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Does Miocic Deserve More Respect As The Champion?

Mixed martial artists spend years of their lives in an attempt to climb the ladder of the UFC in hopes of one day becoming a member of the select few who have the privilege of holding on to the company’s gold. That belt is meant to signify that you have reached the mountaintop, that you are the best fighter in the world at your weight class.

However – that is not always the case.

There are times when the holder of the belt is seen as more of a paper champion. As a fighter who is simply keeping the seat warm for the next, true heir apparent. Sometimes, the champion is an underdog.

This is a trend that has continued to grow more and more as the relevance of championship belts has seemingly diminished. Since November 12, 2016 – the date of UFC 205 – a champion has entered the Octagon as an underdog on seven occasions. To put that into perspective, from the beginning of 2009 until UFC 205 that had only occurred a grand total of six times.

Within the span of 18 months, we have seen more champions as underdogs than we had seen in the more than seven years prior.

UFC 205 has been the catalyst for the shift of the landscape of the UFC title picture. The main event of the UFC’s first-ever card in the state of New York saw Conor McGregor – maybe the most famous mixed martial artist ever – move up in weight to take on Eddie Alvarez. With a dominant performance, McGregor not only won the lightweight gold, he also proved the perceived fallacy of weight classes.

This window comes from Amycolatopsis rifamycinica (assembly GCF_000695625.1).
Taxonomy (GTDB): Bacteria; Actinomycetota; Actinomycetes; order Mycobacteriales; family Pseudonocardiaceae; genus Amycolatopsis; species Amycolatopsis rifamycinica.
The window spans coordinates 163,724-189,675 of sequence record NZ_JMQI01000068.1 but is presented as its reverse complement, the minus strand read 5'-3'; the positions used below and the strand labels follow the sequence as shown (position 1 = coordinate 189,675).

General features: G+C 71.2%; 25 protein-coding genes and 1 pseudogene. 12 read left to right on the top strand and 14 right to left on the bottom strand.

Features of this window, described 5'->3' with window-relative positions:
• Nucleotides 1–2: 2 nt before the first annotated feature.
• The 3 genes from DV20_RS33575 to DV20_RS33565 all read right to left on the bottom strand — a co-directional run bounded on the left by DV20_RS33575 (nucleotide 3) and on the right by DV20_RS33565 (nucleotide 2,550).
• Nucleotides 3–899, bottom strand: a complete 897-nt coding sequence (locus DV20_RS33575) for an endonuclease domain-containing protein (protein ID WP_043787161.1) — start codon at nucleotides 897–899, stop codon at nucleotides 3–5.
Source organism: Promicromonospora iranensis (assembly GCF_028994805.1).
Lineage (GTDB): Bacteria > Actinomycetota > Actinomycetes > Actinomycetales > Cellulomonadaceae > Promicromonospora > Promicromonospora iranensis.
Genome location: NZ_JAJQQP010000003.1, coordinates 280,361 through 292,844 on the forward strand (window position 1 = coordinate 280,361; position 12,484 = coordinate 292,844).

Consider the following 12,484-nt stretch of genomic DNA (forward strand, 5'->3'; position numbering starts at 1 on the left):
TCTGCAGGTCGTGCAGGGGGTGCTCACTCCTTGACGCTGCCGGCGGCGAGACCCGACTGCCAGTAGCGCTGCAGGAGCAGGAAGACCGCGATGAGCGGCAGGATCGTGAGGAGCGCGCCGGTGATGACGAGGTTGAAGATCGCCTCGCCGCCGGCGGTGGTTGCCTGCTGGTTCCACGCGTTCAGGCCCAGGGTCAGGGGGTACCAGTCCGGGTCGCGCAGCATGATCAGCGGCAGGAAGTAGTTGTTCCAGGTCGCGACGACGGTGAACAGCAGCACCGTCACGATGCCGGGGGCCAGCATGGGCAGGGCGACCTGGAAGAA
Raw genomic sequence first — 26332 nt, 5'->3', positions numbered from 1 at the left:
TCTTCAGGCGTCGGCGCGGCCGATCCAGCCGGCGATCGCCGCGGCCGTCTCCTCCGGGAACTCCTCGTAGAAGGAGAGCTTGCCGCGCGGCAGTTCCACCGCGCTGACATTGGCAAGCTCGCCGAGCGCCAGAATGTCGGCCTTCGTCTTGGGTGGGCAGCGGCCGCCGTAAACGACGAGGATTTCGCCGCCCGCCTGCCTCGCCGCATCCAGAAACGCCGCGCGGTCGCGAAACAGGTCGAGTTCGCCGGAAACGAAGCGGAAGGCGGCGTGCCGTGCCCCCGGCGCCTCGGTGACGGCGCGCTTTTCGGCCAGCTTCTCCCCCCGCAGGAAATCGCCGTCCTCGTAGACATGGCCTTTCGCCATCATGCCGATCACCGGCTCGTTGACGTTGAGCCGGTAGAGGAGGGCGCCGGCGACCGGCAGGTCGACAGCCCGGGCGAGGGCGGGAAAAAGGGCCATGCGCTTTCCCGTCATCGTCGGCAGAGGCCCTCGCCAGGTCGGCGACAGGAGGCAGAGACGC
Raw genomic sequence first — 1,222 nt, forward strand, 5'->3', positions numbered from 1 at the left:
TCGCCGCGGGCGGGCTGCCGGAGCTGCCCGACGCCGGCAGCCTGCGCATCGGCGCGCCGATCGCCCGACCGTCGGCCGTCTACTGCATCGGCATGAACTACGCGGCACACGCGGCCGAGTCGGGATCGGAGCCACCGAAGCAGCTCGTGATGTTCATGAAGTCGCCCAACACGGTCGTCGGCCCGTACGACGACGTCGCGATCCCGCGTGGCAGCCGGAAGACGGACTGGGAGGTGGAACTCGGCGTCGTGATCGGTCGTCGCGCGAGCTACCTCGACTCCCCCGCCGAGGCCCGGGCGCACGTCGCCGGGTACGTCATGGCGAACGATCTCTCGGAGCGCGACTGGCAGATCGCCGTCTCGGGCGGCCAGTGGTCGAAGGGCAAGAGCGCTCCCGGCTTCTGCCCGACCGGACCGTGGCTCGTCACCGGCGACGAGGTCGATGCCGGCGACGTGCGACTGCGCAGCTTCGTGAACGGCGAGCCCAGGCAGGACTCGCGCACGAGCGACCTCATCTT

No longer is the titleholder the best. The titleholder is simply the best right now. A person whom we tend to overlook in the moment while constantly looking toward who will dethrone him or her.

However, in the new era of MMA, we need to learn just how valuable that title is.

Since the beginning of 2009, UFC champions who have faced a challenger as an underdog are a combined 8-4-1. From Frankie Edgar at UFC 118 to Robbie Lawler at UFC 189 all the way up to Amanda Nunes at UFC 215, champions have proved time and time again to be worthy of the gold.

Let’s say that you bet $100 on each of those underdog champions since the beginning of 2009. You would be up $725.00.

However, what about recently? Using UFC 205 as the turning point, how have dog champs done? From UFC 205 onward, underdog UFC champions are 4-2-1. One of those losses is also tainted, as Jon Jones later tested positive for an anabolic steroid after defeating Daniel Cormier at UFC 214. Again, assuming you bet $100 on each of those champs, you would have made $230.

Yet another UFC champion will step inside the Octagon as an underdog soon, as Stipe Miocic will put his heavyweight crown on the line vs Francis Ngannou at UFC 220.

“Listen, I feel a little bit disrespected, but I’m not going to dwell on it,” Miocic said on The MMA Hour. “All the pressure is on [Ngannou], honestly. … The best guys he’s faced, I knocked them out two years ago. So, whatever.”

Does Miocic deserve to be the underdog? History says “no.” But we won’t truly know that answer until January 20 in Boston. However, there is one thing I know for sure – history says you should not be disrespecting the champ.

UFC Champions As Betting Underdogs Since 2009
UFC 215Amanda Nunes (+125)Valentina Shevchenko (-145)Nunes
UFC 214Daniel Cormier (+265)Jon Jones (-325)Jones (Reversed To NC)
UFC 210Daniel Cormier (+120)Anthony Johnson (-140)Cormier
UFC 209Tyron Woodley (+120)Stephen Thompson (-140)Woodley
UFC 207Amanda Nunes (+165)Ronda Rousey (-190)Nunes
UFC 205Eddie Alvarez (+140)Conor McGregor (-160)McGregor
UFC 205Tyron Woodley (+160)Stephen Thompson (-185)Draw
UFC 189Robbie Lawler (+145)Rory MacDonald (-165)Lawler
UFC 168Chris Weidman (+165)Anderson Silva (-175)Weidman
UFC 164Benson Henderson (+100)Anthony Pettis (-110)Pettis
UFC 125Frankie Edgar (+137)Gray Maynard (-147)Edgar
UFC 118Frankie Edgar (+248)BJ Penn (-270)Edgar
UFC 98Rashad Evans (+200)Lyoto Machida (-220)Machida

*No interim title fights included